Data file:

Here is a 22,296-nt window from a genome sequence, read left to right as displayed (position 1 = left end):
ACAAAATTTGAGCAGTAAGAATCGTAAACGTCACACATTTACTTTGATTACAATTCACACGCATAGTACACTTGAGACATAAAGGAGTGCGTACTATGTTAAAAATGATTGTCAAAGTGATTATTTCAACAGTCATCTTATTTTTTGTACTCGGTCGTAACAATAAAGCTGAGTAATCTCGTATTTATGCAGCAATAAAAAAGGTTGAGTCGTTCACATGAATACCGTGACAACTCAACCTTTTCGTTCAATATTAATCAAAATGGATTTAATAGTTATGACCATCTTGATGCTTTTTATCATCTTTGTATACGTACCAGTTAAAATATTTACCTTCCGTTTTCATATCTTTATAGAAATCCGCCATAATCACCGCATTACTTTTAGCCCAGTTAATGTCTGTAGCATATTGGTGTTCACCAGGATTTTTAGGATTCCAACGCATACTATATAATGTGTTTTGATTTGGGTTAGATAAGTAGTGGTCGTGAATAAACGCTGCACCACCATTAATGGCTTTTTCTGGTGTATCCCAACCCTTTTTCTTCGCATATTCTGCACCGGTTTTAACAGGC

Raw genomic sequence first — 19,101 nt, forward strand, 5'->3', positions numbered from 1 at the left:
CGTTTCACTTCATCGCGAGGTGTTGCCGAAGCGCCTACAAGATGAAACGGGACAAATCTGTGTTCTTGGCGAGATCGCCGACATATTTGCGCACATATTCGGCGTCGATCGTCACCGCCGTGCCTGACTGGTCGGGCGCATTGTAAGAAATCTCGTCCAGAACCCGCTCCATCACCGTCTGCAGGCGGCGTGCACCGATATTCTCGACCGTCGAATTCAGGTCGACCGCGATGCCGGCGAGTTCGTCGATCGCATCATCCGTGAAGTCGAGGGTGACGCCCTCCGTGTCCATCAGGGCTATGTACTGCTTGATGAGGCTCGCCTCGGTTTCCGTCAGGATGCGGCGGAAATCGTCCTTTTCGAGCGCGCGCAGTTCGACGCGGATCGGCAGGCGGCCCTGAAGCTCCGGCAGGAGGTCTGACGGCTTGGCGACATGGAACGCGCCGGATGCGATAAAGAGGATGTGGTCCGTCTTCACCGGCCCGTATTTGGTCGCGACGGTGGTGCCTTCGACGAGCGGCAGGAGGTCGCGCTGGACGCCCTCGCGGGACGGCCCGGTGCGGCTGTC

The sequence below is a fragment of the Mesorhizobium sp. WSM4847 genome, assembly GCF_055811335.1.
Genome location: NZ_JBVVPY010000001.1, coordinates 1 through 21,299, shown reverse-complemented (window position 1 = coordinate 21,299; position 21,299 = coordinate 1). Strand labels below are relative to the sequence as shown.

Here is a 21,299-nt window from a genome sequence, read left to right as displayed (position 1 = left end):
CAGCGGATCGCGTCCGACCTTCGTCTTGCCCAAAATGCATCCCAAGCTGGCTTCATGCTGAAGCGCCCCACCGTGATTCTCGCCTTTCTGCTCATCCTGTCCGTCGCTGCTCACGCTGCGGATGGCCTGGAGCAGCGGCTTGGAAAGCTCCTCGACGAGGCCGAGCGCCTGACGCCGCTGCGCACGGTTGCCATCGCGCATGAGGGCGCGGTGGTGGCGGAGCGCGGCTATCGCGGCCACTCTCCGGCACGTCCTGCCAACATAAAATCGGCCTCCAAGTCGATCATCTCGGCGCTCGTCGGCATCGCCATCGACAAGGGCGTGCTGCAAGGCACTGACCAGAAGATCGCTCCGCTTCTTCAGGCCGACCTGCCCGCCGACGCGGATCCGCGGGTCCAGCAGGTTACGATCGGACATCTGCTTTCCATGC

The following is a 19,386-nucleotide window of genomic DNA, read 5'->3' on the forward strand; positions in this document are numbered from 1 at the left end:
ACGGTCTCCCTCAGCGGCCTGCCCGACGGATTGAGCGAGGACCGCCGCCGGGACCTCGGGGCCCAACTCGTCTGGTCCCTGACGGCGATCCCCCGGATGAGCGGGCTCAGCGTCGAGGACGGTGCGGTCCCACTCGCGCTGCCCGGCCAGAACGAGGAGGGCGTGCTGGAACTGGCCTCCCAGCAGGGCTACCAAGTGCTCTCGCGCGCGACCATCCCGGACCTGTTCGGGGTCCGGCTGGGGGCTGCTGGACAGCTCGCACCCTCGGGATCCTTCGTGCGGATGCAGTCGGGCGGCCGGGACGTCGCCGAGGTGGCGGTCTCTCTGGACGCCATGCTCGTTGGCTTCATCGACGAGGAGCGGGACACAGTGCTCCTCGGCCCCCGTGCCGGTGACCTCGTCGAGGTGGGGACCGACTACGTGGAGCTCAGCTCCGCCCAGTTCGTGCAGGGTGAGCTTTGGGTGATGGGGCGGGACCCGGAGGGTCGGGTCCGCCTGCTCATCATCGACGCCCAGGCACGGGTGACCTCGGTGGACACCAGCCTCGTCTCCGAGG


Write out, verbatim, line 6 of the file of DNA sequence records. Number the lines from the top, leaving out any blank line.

Genome location: NZ_JBVVPY010000001.1, coordinates 1 through 21,299, shown reverse-complemented (window position 1 = coordinate 21,299; position 21,299 = coordinate 1). Strand labels below are relative to the sequence as shown.